A piece of cake: Dairy Queen employee showcases decorating skills

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Diana Schwartz has been a cake decorator at the Dairy Queen on Ind. 32 in Westfield since the store opened more than five years ago, and like many businesses, ownership worried the COVID-19 pandemic would crush cake sales.

But that didn’t happen.

“We thought since COVID-19 happened that I wasn’t going to have anything to do because sales will go down,” said Schwartz, a Sheridan resident. “Since (customers) couldn’t come in the store, they wouldn’t be able to see the cakes, (and I thought) so sales will go down.

“Well, that didn’t happen.”

Diana Schwartz makes a Bob Ross cake. (Submitted photos)

In fact, the opposite happened.

Dairy Queen’s cake sales more than doubled. Schwartz said typically during the spring and summer, she averages about 100 cakes a week, but now she sells more than 200 cakes a week. She also had to bring on three extra sets of hands.

“I usually am the only cake decorator, so I take care of special orders and the ones out in the freezer,” she said. “But it’s so overwhelming that now have three other girls helping me stocking the freezer, and I only have time for special orders at this point.”

Special orders vary greatly.

“We see a lot of birthday cakes, but we are seeing people order cakes for their dog’s birthday. I had someone order a cake who wanted one because their appendix was taken out,” Schwartz said.

Other cakes celebrated the end of e-Learning and graduation. One was a custom cakes with the likeness of Aerosmith singer Steven Tyler with a golden retriever. Schwartz also made one representing Glacier National Park, with a beer mug holding a golf club when a woman said her husband needed a birthday cake and he liked beer and golf.

“Quirky stuff like that, just anything to make their day better and make their birthday or anything they’re celebrating more fun,” Schwartz said.

Schwartz worked at the Dairy Queen on Range Line Road in Carmel when she was in high school and college. She made dilly bars in the back and watched decorators make cakes.

Diana Schwartz made a Tiger King cake.

“I asked them if I could help,” she said.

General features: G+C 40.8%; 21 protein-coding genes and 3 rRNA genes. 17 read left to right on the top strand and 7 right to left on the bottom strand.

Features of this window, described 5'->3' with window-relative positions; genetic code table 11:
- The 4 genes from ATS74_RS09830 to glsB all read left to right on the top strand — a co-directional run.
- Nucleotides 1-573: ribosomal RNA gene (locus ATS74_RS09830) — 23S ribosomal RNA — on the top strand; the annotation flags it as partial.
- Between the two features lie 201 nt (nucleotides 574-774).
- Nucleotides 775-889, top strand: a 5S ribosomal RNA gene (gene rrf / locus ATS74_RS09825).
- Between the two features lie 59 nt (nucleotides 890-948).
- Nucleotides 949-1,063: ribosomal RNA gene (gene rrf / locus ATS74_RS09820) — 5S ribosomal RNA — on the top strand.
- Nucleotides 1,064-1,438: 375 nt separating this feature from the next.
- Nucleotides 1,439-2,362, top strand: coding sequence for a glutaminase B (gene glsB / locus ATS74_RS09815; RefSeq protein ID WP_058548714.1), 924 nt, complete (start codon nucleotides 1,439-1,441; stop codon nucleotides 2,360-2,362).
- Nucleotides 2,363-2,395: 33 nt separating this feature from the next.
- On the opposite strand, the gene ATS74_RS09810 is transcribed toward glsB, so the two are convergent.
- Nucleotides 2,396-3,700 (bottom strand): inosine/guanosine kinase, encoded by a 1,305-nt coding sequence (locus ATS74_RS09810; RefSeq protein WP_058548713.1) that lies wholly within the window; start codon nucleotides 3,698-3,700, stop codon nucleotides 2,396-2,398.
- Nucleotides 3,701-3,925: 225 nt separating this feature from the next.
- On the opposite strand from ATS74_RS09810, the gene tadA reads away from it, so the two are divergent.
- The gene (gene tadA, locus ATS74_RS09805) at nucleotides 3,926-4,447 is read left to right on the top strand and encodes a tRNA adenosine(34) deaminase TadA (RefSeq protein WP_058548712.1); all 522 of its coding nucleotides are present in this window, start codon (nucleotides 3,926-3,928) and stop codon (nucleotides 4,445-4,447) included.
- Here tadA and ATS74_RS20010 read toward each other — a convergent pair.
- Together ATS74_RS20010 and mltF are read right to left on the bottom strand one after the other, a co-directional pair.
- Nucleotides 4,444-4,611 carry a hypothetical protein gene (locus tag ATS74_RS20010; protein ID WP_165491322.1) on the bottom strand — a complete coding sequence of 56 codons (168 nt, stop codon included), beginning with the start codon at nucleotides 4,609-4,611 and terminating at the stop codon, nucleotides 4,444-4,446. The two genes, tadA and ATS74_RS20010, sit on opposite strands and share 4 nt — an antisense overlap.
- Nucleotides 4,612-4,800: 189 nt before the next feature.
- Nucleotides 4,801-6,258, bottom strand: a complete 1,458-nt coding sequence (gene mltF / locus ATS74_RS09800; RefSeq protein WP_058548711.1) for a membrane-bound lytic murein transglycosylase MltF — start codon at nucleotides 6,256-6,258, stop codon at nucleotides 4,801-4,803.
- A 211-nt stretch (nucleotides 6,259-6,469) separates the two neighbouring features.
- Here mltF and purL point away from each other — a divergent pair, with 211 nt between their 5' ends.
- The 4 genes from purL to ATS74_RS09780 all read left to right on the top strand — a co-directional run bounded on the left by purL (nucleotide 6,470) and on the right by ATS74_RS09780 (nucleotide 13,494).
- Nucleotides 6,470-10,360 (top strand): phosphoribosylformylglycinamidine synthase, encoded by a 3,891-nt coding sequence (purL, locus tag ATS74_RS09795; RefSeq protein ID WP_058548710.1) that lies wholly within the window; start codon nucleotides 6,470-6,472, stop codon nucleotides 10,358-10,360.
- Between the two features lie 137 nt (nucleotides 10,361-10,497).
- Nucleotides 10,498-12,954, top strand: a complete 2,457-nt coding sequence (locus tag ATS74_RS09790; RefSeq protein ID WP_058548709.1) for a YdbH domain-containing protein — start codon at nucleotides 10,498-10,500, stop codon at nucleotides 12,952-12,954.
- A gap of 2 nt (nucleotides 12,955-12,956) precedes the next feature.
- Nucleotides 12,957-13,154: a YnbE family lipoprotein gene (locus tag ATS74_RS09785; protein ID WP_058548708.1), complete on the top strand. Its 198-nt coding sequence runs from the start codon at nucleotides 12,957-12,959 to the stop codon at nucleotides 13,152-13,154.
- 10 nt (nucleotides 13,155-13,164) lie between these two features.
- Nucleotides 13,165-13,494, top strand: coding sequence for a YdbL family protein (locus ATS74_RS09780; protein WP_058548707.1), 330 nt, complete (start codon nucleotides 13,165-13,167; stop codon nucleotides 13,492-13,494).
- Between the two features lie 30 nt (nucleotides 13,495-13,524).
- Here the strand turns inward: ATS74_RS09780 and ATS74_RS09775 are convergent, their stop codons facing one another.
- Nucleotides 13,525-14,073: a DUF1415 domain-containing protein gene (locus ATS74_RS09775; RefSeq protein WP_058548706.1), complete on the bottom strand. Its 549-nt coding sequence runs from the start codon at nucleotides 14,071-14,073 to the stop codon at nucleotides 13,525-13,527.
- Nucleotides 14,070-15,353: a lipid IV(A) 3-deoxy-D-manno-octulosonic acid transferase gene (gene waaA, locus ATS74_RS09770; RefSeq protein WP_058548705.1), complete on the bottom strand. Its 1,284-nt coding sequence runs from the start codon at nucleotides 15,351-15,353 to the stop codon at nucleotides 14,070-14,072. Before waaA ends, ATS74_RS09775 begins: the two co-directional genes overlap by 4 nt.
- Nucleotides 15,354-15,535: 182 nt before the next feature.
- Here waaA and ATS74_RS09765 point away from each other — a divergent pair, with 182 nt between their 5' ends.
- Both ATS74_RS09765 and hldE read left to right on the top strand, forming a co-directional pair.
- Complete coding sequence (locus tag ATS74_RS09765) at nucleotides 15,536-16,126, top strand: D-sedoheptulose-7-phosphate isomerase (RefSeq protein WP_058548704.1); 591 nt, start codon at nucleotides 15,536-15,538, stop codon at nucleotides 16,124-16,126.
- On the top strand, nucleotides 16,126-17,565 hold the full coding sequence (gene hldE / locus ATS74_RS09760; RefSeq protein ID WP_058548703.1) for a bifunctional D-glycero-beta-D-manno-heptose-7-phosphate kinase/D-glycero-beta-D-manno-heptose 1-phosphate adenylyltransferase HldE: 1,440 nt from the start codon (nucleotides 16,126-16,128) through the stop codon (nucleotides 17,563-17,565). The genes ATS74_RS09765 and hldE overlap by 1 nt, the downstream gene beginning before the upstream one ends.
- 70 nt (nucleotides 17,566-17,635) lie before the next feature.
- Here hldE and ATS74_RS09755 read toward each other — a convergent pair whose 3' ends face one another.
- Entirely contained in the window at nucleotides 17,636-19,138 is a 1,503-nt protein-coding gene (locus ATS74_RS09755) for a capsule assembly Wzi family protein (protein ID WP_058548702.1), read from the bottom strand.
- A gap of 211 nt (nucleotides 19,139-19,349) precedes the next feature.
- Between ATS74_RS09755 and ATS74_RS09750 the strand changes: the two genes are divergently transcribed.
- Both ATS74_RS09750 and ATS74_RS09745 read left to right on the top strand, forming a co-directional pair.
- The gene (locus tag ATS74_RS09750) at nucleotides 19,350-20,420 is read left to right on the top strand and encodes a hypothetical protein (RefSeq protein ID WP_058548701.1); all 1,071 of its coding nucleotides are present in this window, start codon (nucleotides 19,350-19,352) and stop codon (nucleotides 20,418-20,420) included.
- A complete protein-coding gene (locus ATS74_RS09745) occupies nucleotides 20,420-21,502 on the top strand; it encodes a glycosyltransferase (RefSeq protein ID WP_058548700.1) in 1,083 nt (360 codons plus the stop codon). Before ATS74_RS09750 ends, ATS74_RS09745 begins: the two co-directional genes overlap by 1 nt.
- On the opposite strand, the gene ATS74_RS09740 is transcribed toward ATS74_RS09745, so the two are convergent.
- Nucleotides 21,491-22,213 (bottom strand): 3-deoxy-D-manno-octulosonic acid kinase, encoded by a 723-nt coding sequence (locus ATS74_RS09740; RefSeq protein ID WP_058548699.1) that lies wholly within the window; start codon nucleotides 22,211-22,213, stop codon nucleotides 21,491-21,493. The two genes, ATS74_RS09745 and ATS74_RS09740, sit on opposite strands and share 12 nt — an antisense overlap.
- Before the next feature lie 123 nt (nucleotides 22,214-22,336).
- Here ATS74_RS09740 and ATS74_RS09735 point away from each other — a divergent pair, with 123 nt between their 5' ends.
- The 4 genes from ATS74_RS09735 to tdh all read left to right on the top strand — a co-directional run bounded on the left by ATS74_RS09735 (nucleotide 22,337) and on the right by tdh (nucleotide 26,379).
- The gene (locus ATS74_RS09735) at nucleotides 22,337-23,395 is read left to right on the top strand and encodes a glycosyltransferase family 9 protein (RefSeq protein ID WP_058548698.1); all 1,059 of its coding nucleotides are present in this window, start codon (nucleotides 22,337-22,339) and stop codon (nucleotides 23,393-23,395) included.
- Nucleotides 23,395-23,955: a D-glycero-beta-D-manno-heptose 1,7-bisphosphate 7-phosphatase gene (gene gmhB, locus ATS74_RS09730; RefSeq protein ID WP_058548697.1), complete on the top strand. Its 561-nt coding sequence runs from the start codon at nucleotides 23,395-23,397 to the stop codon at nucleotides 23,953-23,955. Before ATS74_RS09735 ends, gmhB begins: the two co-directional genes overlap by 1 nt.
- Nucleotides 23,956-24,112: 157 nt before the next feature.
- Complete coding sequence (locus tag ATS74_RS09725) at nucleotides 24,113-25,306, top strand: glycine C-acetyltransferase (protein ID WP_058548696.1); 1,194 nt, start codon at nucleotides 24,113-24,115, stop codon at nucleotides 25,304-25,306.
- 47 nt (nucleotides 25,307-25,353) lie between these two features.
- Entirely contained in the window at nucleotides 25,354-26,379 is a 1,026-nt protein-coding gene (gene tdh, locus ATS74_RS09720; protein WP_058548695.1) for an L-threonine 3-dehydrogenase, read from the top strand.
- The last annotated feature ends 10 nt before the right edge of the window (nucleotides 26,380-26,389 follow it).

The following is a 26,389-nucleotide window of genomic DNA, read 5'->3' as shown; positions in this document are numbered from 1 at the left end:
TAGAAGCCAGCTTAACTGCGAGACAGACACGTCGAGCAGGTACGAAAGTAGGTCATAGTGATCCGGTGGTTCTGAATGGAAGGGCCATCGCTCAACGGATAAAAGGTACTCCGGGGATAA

Schwartz has a journalism degree from Butler University. She mad ads Yellow Pages after she graduated, but when she got married (her husband is Anthony) and became pregnant with her son, Andrew, she decided to stay home and focus on her family.

“I had to quit working because my son had a rare genetic disorder and was down at Riley Hospital for the majority of his life, and he ended up dying two months before his third birthday,” Schwartz said.

Schwartz worked for an eye doctor for a few years but stopped when she had her second child, Caleb. When she was six months pregnant with her third child, Jenna, she had lunch at the Dairy Queen in Carmel where she used to work.

“My old manager was there and came out and said they were building a Dairy Queen closer to where I live, and they were looking for a manager and asked, ‘Would you be interested?’” Schwartz said. “I said since I’m pregnant, I don’t think I can do the manager thing, but do they need a cake lady? And he said, ‘Yeah, I think they do,’ so I ended up with that gig and loved it ever since.”

Schwartz listens to music with headphones and sings while she decorates cakes.

“I have lots of fun decorating cakes. I did it as a hobby, and I took a class at Michael’s in a decorating course for fun, but I don’t technically have any other formal training in it,” she said.

An important job

Prior to the COVID-19 pandemic, Diana Schwartz didn’t regard her cake decorating job at Dairy Queen as particularly an important and lamented not applying her college degree in the workforce.

“About a month before, I decided, ‘OK, God, I don’t know why you’ve got me where I am. I’m just going to suck it up and stop worrying and focus on being where you want me to be,’” she said. “I got off work one evening about a week into lockdown, and one of my co-workers texted me. I wasn’t part of the Westfield Moms Facebook page, so I hadn’t seen any of it, but I joined the group and they made me cry reading all of the amazing things they were saying (about my cakes).

“I get it now. It’s just awesome and humbling that something I didn’t think was that significant, so many people seem to be enjoying so much. So, I’m honored I get to be a part of what’s helping right now.”


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